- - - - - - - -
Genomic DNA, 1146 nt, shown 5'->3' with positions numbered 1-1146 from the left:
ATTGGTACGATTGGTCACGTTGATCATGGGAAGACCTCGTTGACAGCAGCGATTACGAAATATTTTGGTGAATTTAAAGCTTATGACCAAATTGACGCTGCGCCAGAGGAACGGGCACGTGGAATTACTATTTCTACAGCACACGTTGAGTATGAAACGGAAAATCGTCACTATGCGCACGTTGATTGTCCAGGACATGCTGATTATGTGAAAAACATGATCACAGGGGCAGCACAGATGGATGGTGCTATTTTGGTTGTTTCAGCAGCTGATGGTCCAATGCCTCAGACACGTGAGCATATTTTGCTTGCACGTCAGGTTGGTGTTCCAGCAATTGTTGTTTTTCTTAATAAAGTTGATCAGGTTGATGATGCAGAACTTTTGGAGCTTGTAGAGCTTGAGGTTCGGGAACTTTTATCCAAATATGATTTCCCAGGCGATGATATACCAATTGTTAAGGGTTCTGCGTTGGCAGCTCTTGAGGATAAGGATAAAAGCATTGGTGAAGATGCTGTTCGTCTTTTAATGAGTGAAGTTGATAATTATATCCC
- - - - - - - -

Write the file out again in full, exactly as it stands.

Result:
Genomic DNA, 1146 nt, shown 5'->3' with positions numbered 1-1146 from the left:
ATTGGTACGATTGGTCACGTTGATCATGGGAAGACCTCGTTGACAGCAGCGATTACGAAATATTTTGGTGAATTTAAAGCTTATGACCAAATTGACGCTGCGCCAGAGGAACGGGCACGTGGAATTACTATTTCTACAGCACACGTTGAGTATGAAACGGAAAATCGTCACTATGCGCACGTTGATTGTCCAGGACATGCTGATTATGTGAAAAACATGATCACAGGGGCAGCACAGATGGATGGTGCTATTTTGGTTGTTTCAGCAGCTGATGGTCCAATGCCTCAGACACGTGAGCATATTTTGCTTGCACGTCAGGTTGGTGTTCCAGCAATTGTTGTTTTTCTTAATAAAGTTGATCAGGTTGATGATGCAGAACTTTTGGAGCTTGTAGAGCTTGAGGTTCGGGAACTTTTATCCAAATATGATTTCCCAGGCGATGATATACCAATTGTTAAGGGTTCTGCGTTGGCAGCTCTTGAGGATAAGGATAAAAGCATTGGTGAAGATGCTGTTCGTCTTTTAATGAGTGAAGTTGATAATTATATCCC